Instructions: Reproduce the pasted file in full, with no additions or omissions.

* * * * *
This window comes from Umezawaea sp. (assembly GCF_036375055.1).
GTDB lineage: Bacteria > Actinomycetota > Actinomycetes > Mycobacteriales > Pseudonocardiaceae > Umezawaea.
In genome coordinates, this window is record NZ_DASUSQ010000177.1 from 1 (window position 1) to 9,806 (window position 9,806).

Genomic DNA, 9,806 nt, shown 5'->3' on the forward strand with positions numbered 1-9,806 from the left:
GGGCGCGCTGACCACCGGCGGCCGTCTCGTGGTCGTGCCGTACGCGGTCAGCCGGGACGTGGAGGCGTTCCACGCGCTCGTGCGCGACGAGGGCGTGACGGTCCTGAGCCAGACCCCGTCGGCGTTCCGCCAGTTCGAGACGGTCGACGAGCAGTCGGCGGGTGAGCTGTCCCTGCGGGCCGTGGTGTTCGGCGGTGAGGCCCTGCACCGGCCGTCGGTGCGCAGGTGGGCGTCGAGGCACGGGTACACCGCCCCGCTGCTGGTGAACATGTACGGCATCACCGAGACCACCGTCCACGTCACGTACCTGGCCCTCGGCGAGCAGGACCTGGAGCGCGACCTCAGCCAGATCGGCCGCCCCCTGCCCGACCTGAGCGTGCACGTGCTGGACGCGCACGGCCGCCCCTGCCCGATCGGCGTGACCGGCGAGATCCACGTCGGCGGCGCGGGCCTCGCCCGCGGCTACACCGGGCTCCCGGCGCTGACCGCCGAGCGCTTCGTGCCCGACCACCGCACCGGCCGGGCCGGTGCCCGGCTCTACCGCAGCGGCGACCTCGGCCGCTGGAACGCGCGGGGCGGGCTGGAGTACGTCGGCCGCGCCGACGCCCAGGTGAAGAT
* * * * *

This window comes from Umezawaea sp. (assembly GCF_036375055.1).
GTDB lineage: Bacteria > Actinomycetota > Actinomycetes > Mycobacteriales > Pseudonocardiaceae > Umezawaea.
In genome coordinates, this window is record NZ_DASUSQ010000177.1 from 1 (window position 1) to 9,806 (window position 9,806).

Genomic DNA, 9,806 nt, shown 5'->3' on the forward strand with positions numbered 1-9,806 from the left:
GGGCGCGCTGACCACCGGCGGCCGTCTCGTGGTCGTGCCGTACGCGGTCAGCCGGGACGTGGAGGCGTTCCACGCGCTCGTGCGCGACGAGGGCGTGACGGTCCTGAGCCAGACCCCGTCGGCGTTCCGCCAGTTCGAGACGGTCGACGAGCAGTCGGCGGGTGAGCTGTCCCTGCGGGCCGTGGTGTTCGGCGGTGAGGCCCTGCACCGGCCGTCGGTGCGCAGGTGGGCGTCGAGGCACGGGTACACCGCCCCGCTGCTGGTGAACATGTACGGCATCACCGAGACCACCGTCCACGTCACGTACCTGGCCCTCGGCGAGCAGGACCTGGAGCGCGACCTCAGCCAGATCGGCCGCCCCCTGCCCGACCTGAGCGTGCACGTGCTGGACGCGCACGGCCGCCCCTGCCCGATCGGCGTGACCGGCGAGATCCACGTCGGCGGCGCGGGCCTCGCCCGCGGCTACACCGGGCTCCCGGCGCTGACCGCCGAGCGCTTCGTGCCCGACCACCGCACCGGCCGGGCCGGTGCCCGGCTCTACCGCAGCGGCGACCTCGGCCGCTGGAACGCGCGGGGCGGGCTGGAGTACGTCGGCCGCGCCGACGCCCAGGTGAAGAT